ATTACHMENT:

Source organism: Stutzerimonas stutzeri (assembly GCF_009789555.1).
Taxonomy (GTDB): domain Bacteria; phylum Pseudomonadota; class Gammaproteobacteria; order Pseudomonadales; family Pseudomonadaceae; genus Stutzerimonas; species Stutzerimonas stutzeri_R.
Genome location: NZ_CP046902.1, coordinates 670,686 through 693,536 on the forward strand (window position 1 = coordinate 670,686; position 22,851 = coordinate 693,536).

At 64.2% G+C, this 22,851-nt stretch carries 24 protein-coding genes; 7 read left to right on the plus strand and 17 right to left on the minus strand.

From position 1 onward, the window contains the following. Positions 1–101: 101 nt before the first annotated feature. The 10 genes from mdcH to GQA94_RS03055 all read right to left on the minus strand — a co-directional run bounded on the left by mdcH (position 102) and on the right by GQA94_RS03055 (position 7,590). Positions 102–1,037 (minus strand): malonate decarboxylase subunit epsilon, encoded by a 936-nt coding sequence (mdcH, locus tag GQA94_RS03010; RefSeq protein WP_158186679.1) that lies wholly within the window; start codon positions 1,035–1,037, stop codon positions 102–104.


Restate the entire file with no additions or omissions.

Source organism: Stutzerimonas stutzeri (assembly GCF_009789555.1).
Taxonomy (GTDB): domain Bacteria; phylum Pseudomonadota; class Gammaproteobacteria; order Pseudomonadales; family Pseudomonadaceae; genus Stutzerimonas; species Stutzerimonas stutzeri_R.
Genome location: NZ_CP046902.1, coordinates 670,686 through 693,536 on the forward strand (window position 1 = coordinate 670,686; position 22,851 = coordinate 693,536).

At 64.2% G+C, this 22,851-nt stretch carries 24 protein-coding genes; 7 read left to right on the plus strand and 17 right to left on the minus strand.

From position 1 onward, the window contains the following. Positions 1–101: 101 nt before the first annotated feature. The 10 genes from mdcH to GQA94_RS03055 all read right to left on the minus strand — a co-directional run bounded on the left by mdcH (position 102) and on the right by GQA94_RS03055 (position 7,590). Positions 102–1,037 (minus strand): malonate decarboxylase subunit epsilon, encoded by a 936-nt coding sequence (mdcH, locus tag GQA94_RS03010; RefSeq protein WP_158186679.1) that lies wholly within the window; start codon positions 1,035–1,037, stop codon positions 102–104.